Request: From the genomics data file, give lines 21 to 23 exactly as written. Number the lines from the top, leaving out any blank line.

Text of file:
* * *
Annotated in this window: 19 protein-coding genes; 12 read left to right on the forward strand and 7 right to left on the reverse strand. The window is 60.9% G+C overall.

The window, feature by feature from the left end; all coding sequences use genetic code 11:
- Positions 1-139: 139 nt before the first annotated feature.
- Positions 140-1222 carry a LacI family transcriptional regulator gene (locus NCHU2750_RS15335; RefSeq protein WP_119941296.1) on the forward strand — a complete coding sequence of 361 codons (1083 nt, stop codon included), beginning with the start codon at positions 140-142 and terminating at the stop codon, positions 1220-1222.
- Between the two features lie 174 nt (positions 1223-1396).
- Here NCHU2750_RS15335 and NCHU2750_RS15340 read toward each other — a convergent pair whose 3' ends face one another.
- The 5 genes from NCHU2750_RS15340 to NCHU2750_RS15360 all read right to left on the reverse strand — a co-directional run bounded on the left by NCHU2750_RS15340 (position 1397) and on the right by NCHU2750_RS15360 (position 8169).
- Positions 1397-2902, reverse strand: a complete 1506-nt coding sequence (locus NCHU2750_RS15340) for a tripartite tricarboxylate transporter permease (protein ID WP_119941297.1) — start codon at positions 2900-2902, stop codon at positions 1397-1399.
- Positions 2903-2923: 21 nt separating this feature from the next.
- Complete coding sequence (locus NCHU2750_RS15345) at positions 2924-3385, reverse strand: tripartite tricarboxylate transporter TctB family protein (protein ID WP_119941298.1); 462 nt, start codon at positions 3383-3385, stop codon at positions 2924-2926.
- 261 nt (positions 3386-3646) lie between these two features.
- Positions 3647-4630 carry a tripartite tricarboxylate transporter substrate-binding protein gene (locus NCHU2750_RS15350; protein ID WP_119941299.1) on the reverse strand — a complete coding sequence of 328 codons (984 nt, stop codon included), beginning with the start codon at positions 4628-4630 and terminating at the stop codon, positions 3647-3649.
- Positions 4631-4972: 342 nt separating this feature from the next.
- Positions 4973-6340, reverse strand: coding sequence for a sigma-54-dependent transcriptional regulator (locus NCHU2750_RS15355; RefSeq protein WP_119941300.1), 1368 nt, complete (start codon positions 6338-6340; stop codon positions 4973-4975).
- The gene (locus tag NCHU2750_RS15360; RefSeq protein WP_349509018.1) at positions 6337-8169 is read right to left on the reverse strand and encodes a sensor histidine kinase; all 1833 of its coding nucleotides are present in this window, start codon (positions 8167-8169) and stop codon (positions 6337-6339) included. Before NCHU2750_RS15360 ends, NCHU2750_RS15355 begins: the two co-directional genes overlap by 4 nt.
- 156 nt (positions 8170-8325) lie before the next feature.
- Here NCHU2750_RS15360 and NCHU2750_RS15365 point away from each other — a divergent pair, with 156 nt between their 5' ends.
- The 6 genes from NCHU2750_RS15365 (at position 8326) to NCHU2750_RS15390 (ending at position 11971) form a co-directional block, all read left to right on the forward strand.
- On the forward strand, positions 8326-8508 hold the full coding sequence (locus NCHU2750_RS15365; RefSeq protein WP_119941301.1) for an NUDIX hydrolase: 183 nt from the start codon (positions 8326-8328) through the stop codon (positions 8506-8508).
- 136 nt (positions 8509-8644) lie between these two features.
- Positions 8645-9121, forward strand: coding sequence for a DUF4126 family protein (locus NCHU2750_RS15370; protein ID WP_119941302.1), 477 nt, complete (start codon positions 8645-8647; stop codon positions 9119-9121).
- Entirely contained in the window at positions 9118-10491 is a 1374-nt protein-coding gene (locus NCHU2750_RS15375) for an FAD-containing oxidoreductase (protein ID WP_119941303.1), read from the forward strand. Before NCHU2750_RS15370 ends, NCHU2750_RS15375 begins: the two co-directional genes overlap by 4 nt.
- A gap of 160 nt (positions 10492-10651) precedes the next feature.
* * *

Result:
- Positions 8645-9121, forward strand: coding sequence for a DUF4126 family protein (locus NCHU2750_RS15370; protein ID WP_119941302.1), 477 nt, complete (start codon positions 8645-8647; stop codon positions 9119-9121).
- Entirely contained in the window at positions 9118-10491 is a 1374-nt protein-coding gene (locus NCHU2750_RS15375) for an FAD-containing oxidoreductase (protein ID WP_119941303.1), read from the forward strand. Before NCHU2750_RS15370 ends, NCHU2750_RS15375 begins: the two co-directional genes overlap by 4 nt.
- A gap of 160 nt (positions 10492-10651) precedes the next feature.